Last week, Ontario PC Leader Patrick Brown announced his “People’s Guarantee” election platform, which featured a revenue neutral carbon tax – with carbon revenues refunded as tax reductions – as a central plank. On Sunday, the Toronto Sun published our thoughts on the plan. I argue that “the PC’s carbon tax swap is a win-win for the environment and the economy,” as it will reduce emissions in Ontario more than cap and trade, while returning all revenues to households and businesses, giving the economy a boost.
More reactions to the plan can be found in economist Trevor Tombe’s piece in Macleans and this blog post by economist Dave Sawyer of EnviroEconomics.
Saskatchewan Tries a Regulatory Approach
Saskatchewan finally released its long-awaited climate plan, which they argue is an alternative to carbon pricing. While their plan acknowledges the “very real problem of climate change,” the actions it proposes fall short.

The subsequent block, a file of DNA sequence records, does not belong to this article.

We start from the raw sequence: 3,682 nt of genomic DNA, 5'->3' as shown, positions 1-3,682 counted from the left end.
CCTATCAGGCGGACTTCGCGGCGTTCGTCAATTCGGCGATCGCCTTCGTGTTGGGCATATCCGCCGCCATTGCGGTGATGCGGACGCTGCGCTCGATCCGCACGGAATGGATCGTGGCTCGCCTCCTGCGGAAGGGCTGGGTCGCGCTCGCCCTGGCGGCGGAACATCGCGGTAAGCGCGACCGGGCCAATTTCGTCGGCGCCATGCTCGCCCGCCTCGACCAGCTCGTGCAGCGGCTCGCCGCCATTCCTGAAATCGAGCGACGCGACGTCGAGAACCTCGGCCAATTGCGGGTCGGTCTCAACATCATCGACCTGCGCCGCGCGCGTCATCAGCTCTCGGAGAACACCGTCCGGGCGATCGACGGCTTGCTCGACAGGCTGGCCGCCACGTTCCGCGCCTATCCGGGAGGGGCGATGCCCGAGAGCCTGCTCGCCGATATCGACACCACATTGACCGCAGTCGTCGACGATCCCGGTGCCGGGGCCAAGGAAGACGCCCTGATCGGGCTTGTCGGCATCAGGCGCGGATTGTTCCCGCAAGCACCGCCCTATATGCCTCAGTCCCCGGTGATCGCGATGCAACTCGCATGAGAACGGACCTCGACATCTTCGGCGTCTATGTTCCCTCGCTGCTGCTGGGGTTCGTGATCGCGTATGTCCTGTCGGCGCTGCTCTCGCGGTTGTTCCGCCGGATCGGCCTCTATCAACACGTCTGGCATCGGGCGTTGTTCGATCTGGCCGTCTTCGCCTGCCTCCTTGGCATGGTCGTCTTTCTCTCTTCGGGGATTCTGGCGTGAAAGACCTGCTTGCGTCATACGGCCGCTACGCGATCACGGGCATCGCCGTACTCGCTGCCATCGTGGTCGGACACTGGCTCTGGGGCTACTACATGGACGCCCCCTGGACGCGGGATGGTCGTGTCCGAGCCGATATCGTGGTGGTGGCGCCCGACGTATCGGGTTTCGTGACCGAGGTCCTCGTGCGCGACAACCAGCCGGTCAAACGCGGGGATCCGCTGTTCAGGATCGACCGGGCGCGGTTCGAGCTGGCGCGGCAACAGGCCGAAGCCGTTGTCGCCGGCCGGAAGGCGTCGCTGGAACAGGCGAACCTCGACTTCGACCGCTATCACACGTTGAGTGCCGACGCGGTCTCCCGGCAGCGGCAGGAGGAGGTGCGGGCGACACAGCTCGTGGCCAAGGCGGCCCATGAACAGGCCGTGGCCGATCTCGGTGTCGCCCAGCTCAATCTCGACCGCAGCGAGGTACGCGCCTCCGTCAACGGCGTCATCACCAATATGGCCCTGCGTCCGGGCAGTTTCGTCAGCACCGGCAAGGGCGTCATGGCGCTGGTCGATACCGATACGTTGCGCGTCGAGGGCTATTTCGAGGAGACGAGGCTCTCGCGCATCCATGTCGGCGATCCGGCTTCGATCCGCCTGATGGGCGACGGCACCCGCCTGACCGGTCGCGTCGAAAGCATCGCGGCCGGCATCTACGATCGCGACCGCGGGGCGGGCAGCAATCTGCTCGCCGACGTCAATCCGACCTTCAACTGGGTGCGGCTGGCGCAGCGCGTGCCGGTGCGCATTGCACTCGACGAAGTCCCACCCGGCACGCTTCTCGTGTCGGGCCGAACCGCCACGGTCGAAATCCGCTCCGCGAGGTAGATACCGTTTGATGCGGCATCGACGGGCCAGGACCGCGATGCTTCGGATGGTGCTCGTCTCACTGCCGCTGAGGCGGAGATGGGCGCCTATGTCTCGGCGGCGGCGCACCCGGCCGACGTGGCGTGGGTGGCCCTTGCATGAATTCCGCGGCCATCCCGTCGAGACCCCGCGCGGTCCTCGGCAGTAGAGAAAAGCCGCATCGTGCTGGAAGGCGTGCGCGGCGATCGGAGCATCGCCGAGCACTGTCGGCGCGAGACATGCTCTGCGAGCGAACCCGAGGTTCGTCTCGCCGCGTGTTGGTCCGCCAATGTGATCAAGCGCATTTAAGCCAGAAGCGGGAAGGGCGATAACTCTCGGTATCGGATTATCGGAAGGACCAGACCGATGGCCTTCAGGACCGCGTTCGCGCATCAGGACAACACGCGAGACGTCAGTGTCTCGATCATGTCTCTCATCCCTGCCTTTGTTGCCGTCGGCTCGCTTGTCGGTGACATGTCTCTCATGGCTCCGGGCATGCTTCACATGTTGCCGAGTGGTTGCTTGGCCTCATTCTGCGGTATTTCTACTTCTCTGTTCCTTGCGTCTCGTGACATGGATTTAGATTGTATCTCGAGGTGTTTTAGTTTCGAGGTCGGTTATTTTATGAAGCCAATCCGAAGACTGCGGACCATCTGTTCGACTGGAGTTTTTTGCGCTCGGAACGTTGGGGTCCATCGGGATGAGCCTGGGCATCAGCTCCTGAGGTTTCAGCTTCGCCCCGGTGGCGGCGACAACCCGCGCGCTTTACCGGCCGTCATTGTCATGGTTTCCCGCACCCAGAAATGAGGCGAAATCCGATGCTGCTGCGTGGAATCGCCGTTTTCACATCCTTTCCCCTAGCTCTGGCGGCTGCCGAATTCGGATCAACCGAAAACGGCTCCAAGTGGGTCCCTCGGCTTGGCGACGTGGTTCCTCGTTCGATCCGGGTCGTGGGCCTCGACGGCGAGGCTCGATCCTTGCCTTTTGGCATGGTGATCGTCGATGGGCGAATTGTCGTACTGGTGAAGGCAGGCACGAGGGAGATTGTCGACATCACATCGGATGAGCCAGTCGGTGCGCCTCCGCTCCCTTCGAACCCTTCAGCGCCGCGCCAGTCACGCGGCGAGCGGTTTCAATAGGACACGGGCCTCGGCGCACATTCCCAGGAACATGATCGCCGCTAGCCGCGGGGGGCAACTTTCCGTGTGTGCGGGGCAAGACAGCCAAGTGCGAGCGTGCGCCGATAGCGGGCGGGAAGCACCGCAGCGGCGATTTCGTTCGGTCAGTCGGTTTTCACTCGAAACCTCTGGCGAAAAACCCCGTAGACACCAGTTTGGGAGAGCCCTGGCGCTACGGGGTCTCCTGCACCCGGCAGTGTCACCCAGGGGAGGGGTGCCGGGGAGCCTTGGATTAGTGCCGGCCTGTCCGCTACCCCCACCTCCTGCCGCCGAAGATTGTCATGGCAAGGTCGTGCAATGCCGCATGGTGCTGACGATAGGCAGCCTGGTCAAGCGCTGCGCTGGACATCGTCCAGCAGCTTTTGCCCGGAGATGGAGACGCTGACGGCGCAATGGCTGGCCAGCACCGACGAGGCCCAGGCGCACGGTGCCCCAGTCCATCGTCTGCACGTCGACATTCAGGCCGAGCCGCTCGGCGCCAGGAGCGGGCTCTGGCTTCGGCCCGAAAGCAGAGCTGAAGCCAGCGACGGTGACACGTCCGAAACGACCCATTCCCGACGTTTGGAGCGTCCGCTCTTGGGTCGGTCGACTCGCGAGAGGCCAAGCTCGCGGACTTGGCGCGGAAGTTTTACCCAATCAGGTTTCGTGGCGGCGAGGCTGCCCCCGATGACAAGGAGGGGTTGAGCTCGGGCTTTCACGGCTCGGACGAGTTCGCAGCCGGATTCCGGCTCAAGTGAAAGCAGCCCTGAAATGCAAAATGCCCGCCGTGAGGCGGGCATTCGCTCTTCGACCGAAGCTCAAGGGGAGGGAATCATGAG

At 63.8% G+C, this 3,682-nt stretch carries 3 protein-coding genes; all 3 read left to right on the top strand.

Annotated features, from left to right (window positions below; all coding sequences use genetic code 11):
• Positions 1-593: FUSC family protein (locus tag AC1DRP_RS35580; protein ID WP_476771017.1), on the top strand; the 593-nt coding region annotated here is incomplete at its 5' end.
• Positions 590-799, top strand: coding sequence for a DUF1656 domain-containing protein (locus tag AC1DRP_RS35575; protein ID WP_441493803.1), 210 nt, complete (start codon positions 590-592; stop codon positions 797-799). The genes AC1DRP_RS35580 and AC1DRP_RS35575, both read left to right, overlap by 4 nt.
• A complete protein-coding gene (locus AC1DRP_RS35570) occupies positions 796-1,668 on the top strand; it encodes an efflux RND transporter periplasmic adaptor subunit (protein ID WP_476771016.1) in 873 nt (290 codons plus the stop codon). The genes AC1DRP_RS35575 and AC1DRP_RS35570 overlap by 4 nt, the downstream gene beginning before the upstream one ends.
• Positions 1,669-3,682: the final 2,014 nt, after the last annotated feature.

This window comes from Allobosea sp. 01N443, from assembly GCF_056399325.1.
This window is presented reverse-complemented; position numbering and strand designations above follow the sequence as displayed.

The plan contains a grab bag of new regulations and new program spending, but neither the economic costs nor the emissions effectiveness of the plan are described, leaving that for future consultations. A few targets are mentioned, but overall provincial targets or costs per tonne of reduction are not given. The plan does include a form carbon pricing system for large industrial emitters, with revenues to be invested in a technology fund. But by excluding oil and gas and electricity, the carbon pricing system would cover only about 6% of Saskatchewan emissions.
Saskatchewan’s plan may set the province up for a confrontation with the federal carbon pricing “backstop” mechanism, which the federal government has said it will impose on provinces whose plans fall short of the national standard. The province may be left with expensive and inefficient regulations, but still have to face a federal carbon price anyway.
Canada’s Ecofiscal Commission has written a great piece on Saskatchewan’s climate plan here.